In the first quarter of 2020, we began our commitment to support community-level responses to the pandemic.
We distributed almost $2.6 million through 34 grants and issued an additional $1 million in a program-related investment (PRI). The quarter’s grantmaking spanned our funding priorities. In addition to our regular grantmaking, we began a direct response to the COVID-19 crisis with grants to pooled funds. The pandemic puts into sharp relief the historical and systemic inequities faced by the communities served by the Foundation—Native Americans, communities of color, immigrants and refugees, and people in rural areas.
Among the Q1 grants were $50,000 contributions to each of four pooled funds hosted by community foundations and other nonprofits rooted in the communities they serve. For pooled funds, multiple donors contribute to the same intermediary toward a shared goal, thereby multiplying the potential impact.
Pooled funds can act quickly to provide millions of dollars to community organizations using their firsthand knowledge and local expertise to support communities in need during the pandemic. Supporting these pooled funds is one way we’re working to be as nimble and responsive an ally as possible for our grantees and the communities they serve.
Learn more about our support for community-based COVID-19 response funds.
As of March 31, we contributed to the following four pooled funds:
- Minnesota-based Saint Paul & Minnesota Foundation, in collaboration with the Minnesota Council on Foundations, is using the Minnesota Disaster Recovery Fund to support community needs as a direct result of the coronavirus pandemic. As of April 16, $11 million had been raised, and three rounds of grants distributed. The grants are going to community-based nonprofits across the state that serve homeless and vulnerable populations, small businesses, and child care providers, among others—many in historically marginalized communities.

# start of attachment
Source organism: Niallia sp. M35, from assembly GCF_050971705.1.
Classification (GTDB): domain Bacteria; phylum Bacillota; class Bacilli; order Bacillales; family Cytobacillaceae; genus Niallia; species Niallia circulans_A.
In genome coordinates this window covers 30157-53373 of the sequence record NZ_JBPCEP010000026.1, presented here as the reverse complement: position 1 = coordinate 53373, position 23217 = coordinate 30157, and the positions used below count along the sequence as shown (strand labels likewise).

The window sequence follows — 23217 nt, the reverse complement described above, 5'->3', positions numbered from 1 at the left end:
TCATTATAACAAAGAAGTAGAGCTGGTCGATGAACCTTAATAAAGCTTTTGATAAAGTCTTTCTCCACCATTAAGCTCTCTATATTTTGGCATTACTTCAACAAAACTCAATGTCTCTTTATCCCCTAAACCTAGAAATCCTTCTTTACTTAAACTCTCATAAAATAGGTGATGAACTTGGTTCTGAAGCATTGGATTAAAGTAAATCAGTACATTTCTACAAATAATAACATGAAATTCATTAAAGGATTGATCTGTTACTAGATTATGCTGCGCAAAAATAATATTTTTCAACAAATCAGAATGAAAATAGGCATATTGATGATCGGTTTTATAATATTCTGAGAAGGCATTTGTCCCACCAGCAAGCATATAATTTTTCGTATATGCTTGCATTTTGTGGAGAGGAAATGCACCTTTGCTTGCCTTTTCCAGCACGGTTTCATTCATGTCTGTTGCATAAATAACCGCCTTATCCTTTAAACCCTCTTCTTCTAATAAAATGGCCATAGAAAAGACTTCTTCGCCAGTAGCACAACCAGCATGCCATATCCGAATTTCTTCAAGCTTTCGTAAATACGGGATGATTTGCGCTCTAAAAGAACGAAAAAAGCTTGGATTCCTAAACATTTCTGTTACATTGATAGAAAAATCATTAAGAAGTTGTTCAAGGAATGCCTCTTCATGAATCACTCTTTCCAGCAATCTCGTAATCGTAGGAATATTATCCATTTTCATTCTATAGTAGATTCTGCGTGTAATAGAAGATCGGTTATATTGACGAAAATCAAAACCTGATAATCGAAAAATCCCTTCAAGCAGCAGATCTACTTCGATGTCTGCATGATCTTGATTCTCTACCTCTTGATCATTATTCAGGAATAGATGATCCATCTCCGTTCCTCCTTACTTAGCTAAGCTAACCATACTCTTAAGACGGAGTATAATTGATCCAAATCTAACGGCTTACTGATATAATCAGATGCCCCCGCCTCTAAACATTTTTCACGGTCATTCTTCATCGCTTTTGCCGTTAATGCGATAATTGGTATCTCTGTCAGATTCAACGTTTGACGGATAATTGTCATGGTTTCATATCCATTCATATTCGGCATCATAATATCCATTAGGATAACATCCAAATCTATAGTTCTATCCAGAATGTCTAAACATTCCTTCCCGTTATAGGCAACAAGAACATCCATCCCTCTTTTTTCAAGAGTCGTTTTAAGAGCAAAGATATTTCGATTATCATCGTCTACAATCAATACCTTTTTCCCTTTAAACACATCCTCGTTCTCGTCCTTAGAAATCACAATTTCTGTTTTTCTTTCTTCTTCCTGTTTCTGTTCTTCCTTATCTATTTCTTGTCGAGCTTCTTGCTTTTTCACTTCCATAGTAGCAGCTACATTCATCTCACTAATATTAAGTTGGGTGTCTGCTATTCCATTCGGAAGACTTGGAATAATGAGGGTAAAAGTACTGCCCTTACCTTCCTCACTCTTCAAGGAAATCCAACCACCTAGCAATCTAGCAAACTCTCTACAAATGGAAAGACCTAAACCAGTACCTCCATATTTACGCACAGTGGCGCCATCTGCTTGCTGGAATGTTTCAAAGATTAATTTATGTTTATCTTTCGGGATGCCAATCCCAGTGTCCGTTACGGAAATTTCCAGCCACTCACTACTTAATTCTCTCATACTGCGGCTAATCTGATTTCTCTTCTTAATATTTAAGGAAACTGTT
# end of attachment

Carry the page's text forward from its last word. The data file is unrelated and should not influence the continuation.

- The Communities First Fund established by Headwaters Foundation for Justice (Headwaters) of Minneapolis on March 15 has raised more than half its goal of $1 million. The fund will be distributed to Headwaters grantees, the majority of which are led by and serve people of color, as they respond to the additional challenges COVID-19 brings to their efforts to nurture justice and racial equity.
- Seattle Foundation in Washington State is using its COVID-19 Response Fund, which has raised more than $20 million so far, to support workers and families most affected by the coronavirus crisis—such as low-income residents, communities of color, people experiencing homelessness, and undocumented workers and families. The fund makes grants to nonprofits that provide financial support, health care, child care, and other support, complementing public health efforts and expanding local capacity to address the current unprecedented level of need.
- The COVID-19 Response and Recovery Fund for Idaho—a collaboration among Foundation grantee Idaho Community Foundation, the United Ways of Idaho and the Idaho Nonprofit Center—provides immediate and long-term grants to Idaho organizations working with those disproportionately affected in various ways by coronavirus, including economic hardship. The grants are intended to address the gaps not covered by federal, state, or local government funding.
Since March 31, we’ve made numerous additional COVID-response contributions to pooled funds and new grants that strengthen our current grantees. You can see listings of these contributions on our Crisis Response Updates web page, which we’ll continue to update as we make more grants and have new information to share.
Crisis Response Updates web page
We’ve made numerous COVID-response contributions to pooled funds and new grants that strengthen our current grantees. You can see listings of these contributions on our Crisis Response Updates web page, which we’ll continue to update as we make more grants and have new information to share. You’ll also find our latest crisis response news updates and informational and funding resources.